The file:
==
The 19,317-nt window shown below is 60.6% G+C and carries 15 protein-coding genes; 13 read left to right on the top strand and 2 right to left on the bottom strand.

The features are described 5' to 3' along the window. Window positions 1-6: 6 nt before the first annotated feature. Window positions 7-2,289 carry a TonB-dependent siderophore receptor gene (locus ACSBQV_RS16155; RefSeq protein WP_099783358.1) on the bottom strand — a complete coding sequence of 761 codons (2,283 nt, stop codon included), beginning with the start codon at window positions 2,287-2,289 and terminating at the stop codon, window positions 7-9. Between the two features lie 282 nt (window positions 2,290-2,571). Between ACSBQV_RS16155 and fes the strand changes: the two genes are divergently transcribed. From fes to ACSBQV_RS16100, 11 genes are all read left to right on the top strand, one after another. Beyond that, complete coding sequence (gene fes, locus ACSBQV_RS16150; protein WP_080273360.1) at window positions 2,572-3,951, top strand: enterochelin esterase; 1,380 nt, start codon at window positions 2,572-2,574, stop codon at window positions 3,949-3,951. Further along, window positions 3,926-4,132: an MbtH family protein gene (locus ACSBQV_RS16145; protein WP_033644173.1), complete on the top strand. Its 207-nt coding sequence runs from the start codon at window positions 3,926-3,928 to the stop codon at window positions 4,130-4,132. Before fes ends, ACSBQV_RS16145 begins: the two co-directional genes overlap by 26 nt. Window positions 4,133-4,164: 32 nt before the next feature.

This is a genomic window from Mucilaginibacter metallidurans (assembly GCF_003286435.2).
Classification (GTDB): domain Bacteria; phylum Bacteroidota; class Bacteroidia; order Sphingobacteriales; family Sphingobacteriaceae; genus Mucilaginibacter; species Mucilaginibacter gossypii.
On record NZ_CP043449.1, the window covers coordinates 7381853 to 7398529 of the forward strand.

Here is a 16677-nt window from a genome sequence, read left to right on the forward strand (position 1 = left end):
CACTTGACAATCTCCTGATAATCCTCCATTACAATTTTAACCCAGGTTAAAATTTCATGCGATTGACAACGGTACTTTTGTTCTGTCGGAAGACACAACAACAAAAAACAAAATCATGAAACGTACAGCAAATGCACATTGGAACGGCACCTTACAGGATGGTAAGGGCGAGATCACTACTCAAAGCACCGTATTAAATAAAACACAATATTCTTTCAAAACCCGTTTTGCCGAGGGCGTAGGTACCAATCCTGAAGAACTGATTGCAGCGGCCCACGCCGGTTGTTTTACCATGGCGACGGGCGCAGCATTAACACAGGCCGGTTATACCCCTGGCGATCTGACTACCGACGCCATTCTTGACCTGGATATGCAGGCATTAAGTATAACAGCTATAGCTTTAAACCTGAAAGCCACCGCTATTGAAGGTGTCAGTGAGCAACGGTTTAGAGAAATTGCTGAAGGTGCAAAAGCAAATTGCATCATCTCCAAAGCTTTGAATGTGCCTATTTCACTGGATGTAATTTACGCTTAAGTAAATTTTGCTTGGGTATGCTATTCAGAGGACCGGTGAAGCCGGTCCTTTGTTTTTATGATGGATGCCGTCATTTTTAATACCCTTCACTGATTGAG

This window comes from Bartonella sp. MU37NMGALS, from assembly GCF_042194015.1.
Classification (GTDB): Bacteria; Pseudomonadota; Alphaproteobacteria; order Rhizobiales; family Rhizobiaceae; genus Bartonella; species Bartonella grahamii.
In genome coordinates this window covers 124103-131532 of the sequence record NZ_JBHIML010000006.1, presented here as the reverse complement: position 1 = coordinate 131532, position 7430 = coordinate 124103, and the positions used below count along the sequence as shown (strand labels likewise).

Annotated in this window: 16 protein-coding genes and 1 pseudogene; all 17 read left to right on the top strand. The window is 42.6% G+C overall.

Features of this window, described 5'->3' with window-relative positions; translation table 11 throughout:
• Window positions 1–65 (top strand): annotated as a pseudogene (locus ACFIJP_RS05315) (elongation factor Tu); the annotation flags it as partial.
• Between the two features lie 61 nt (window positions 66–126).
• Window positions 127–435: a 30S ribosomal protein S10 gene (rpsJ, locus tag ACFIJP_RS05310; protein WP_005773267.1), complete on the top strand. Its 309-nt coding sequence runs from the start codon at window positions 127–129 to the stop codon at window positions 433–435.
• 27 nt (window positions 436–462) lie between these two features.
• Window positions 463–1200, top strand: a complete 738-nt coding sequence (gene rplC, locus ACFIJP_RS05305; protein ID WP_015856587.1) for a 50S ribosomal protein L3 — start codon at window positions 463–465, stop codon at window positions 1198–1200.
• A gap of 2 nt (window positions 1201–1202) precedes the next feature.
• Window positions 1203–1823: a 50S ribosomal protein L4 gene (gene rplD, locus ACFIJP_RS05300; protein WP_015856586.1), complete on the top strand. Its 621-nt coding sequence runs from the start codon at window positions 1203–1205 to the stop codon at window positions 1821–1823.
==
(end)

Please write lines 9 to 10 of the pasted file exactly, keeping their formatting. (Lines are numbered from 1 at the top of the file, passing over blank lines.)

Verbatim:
Classification (GTDB): Bacteria; Pseudomonadota; Alphaproteobacteria; order Rhizobiales; family Rhizobiaceae; genus Bartonella; species Bartonella grahamii.
In genome coordinates this window covers 124103-131532 of the sequence record NZ_JBHIML010000006.1, presented here as the reverse complement: position 1 = coordinate 131532, position 7430 = coordinate 124103, and the positions used below count along the sequence as shown (strand labels likewise).